This week we had the pleasure of several visits from math and science helping teacher Justin Moore who introduced us to LittleBits. LittleBits is a platform of easy to use electronic building blocks for creating electric circuits.
Day 1 – Students were asked to think about how electricity is an integral part of the lives and might constitute as an electronic device.
Day 2 – Students were introduced to components such as a power supply, counter, motors, LED’s, and buzzers.
Day 3 – students were given a task to make one of two items – either a tickle machine, wave greeter, or hypnotising machine using the LittleBits and a box of art supplies.
Day 4 and 5 – Students were given the task of using the LittleBits to ‘create something that does something.’
Day 6 – Students presented their creations to the class and created a series of reflective blog postings such as this one.
During this exploration of circuits and electricity, students were exposed to a variety of different disciplines such as science, technology, engineering, art, and mathematics (#STEAM)
LittleBits are quite expensive but if you’re interested to checking out the cost you can visit the store.
I like to work on building community and developing a sense of belonging with students at the start of the school year. This simple art project allows students to fill their ‘head’ with images they identify with and allows for students to think about their best qualities.
Div 1, I would like you to give feedback on one of the stop motion videos below in the comment section of this post. In your writing you should express one thing you like about each video, one think you think the creators may want to work on, and finally one thing you have learned from your own experiences about making stop motion video. Make sure to use the title of the video in your comment so we know which one you are referencing. Below is a sample comment:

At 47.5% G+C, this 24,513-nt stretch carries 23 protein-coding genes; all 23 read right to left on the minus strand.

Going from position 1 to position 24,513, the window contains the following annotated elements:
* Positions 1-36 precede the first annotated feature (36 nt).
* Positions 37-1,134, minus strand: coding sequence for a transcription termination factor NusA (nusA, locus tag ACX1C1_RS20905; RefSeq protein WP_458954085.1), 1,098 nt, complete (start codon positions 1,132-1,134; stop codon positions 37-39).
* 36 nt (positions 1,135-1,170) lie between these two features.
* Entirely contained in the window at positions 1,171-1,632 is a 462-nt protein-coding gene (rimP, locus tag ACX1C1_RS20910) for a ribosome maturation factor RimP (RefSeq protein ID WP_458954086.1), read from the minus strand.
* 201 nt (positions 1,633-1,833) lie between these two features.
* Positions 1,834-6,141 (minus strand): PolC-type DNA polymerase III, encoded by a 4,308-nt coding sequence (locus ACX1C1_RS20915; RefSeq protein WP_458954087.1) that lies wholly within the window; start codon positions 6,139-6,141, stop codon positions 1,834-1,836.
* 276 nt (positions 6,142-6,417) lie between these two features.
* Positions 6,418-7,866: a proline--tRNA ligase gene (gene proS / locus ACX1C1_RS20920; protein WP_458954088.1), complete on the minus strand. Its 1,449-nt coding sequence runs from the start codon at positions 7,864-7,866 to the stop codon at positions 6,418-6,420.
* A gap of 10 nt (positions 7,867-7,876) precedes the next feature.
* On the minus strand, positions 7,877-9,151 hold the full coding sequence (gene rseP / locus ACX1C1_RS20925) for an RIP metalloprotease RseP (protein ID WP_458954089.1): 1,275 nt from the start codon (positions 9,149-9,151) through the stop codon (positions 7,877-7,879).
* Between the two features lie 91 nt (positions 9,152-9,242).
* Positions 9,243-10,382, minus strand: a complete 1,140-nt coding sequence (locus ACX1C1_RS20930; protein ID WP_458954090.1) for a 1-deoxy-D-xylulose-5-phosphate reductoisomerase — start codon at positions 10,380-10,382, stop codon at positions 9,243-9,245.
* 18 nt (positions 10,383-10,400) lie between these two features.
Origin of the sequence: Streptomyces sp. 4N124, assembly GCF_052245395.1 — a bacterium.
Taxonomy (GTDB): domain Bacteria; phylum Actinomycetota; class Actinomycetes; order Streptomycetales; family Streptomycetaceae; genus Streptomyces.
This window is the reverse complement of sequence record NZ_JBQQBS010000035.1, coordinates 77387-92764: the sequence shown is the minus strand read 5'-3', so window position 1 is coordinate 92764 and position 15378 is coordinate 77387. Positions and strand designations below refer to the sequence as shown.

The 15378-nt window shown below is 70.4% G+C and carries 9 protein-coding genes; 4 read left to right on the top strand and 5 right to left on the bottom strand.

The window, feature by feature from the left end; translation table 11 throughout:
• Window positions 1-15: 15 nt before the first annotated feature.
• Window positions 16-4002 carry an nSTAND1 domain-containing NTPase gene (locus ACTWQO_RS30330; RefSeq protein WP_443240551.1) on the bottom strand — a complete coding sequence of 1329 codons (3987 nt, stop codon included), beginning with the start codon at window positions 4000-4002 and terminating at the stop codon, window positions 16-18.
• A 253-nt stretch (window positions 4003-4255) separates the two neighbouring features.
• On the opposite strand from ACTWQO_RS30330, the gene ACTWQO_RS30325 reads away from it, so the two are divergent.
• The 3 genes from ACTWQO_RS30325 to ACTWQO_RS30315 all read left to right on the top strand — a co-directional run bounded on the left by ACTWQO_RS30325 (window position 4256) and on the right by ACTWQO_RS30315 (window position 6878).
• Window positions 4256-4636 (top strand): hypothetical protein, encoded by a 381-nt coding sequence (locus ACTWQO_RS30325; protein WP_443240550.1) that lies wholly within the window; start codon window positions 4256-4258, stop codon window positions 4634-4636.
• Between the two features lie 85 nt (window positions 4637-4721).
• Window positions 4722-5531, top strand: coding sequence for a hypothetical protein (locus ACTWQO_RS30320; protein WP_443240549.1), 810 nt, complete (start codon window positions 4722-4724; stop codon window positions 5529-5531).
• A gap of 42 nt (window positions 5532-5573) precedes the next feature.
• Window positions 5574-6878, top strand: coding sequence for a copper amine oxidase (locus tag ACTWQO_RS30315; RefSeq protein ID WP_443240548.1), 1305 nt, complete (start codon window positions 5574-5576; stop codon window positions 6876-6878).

“In the movie Growing Spots I liked the way the creators of the video matched the low tempo music with the low tempo feel of the video. I think the creators need to find an alternative to holding the camera because the video looks a little shaky. One thing I learned from the process of making stop motion videos is that it takes hundreds of pictures to create a movie.”
Wow! I have been thoroughly impressed with the way our class reporters have been going about their daily task of reflecting on the days events. Well done!
We have exciting blogging opportunities coming up this month and next, so I want to make sure we are fine tuning our posting and commenting skills. With that in mind, below is an outline of a blogging assignment I would like to complete today:
1. Create a new POST.
2. Please title the new post, My School In A Snapshot.
3. You will take a picture of one part of the school that is most important to you, or an area of the school you are fond of.
4. Once you have thought of a suitable spot, I would like you to write about why it is important or meaningful to you.
6. Finally, ask your readers what their classrooms look like. This will facilitate a dialogue with other students and their classrooms around the world.
My School In A Snapshot
I used this recent art project as an example of something that is meaningful to me in school. One of the reasons this picture is significant is because it took the whole class to make it, and collaborating is an important skill in school and in life. Another reason this picture is particularly meaningful to me is because it is a reflection of school life. Each quadrant in the quilt art is different from the one next to it, and that reminds me that every student in the school is uniquely different from the next, and that is what makes our school community such a vibrant and diverse place to be a part of.
I borrowed this art idea from a wonderful art blog named Art Projects For Kids designed for elementary and middle school students.
What makes your school unique? What images are important to you in your school, or your learning environment? Please post your response in the comment section of this post.